KISS Guide to GutterGrowing for Beginners
Perhaps it’s best to begin this guide by saying that GutterGrowing is not new or unusual. Many types of fruit and veg are grown in large commercial vertical growing systems using big metal industrial size gutters.
The GutterGrow project (kindly funded by EEDA and the RSA) is an R&D project looking at taking the ideas from the commercial growers and then scaling them down to make smaller low cost GutterGrowing systems that anyone could construct and use.
In order to make the project as useful as possible it was decided to follow the ‘open source’ template and so all the ideas and information presented in this guide are free to use and develop. In return we would be grateful for any new and interesting material readers would like to add to this guide and which can be made available for the benefit and use of all. (send to email@example.com).
Finally KISS points marked in the guide – Keep it Simple, Stupid - The KISS principle states that most systems work best if they are kept simple rather than made complicated; therefore simplicity should be a key goal in design and unnecessary complexity should be avoided. This guide will try to keep to the KISS principle with links to more complicated approaches included in the NON KISS appendix at the end.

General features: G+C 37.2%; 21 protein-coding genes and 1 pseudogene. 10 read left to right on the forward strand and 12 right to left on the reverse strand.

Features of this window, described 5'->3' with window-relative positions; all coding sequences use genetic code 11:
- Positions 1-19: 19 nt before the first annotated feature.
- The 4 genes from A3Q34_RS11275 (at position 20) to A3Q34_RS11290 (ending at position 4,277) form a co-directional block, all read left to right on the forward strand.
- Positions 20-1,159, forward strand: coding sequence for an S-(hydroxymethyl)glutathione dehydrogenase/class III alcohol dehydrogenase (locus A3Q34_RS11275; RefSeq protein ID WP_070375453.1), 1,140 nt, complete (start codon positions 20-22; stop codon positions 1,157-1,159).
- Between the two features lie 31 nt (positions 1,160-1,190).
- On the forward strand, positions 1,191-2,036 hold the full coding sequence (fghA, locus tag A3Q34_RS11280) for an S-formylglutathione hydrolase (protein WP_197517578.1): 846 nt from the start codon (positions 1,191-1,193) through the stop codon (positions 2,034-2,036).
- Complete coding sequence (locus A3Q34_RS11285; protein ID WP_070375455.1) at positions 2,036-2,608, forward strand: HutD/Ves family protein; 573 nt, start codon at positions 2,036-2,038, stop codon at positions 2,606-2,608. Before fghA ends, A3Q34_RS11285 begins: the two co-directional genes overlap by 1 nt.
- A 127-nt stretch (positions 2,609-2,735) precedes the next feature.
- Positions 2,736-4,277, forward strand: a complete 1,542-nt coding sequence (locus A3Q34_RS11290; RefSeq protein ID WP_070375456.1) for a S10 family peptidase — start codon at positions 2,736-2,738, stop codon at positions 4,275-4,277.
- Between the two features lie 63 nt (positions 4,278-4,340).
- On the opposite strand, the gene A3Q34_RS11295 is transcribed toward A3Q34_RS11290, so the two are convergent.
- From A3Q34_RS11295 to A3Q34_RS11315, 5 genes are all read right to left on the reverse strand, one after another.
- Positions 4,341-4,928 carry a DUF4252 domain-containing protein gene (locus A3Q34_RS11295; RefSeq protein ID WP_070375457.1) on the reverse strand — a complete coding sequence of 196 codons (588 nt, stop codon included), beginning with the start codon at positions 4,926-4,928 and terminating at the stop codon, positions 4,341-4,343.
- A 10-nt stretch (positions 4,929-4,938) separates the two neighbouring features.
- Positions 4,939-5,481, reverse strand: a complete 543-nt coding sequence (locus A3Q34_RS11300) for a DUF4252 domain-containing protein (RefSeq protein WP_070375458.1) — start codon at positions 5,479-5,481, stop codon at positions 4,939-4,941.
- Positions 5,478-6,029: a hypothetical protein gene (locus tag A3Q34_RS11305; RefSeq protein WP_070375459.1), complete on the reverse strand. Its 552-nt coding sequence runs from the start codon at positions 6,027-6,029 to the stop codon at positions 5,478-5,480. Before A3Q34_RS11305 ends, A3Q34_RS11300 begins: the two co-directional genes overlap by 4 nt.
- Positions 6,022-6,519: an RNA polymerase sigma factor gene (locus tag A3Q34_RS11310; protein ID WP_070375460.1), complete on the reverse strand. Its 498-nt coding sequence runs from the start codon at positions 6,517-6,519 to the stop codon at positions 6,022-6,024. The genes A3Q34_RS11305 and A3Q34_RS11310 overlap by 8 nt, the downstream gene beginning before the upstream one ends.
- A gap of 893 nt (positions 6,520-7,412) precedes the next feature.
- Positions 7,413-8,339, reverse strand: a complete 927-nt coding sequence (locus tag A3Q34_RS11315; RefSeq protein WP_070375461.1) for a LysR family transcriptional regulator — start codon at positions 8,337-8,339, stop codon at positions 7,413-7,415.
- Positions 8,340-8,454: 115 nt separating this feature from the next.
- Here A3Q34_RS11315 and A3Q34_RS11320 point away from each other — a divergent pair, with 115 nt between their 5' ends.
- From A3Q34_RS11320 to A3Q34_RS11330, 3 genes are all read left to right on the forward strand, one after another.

A Few Basic Questions
Why GutterGrowing ?
So why have we being looking at GutterGrowing ?
It’s really LW’s environmental love story but we will do our best to cover the key points for you LW.
1. Good for the environment – plants improve our environment – flowers brighten our lives – fresh locally grown produce is delicious encouraging healthy eating. Sterile urban areas benefit from plants and flowers growing everywhere to brighten and clean the urban environment. Plants help to reduce CO2 build-up (reduced travel miles, plant absorption ).
2. Good for people – GutterGrowing is easy to do, low cost and can be done anywhere. It provides participants with a long term interest and activity keeping minds and bodies stimulated and healthy. Growing edible produce can be an active happy healthy and rewarding experience for young and old.
3. Good for society –Lots of investigation ongoing here but there are indications of environmental benefits (as above) economic benefits (reduced health and care costs) and social benefits (providing an easily accessible activity with an unusual area of common ground for young and old to interact). Builds on the ‘Grow Your Own’ movement.
4. Good for education – the importance of food production and feeding a growing population is a central educational issue. GutterGrowing can provide an affordable, accessible and easy to use educational tool demonstrating important aspects of food production. GutterGrowing systems can be adapted for all types of school environment (inside or out – no land allocation required) and new growing technologies easily incorporated for demonstration.
Why Gutters ?
KISS - Plastic guttering (the type you use around the house) is relatively low cost and if you stick a few lengths onto some bricks or a frame and fill the gutters with compost you have your first basic GutterGrowing system.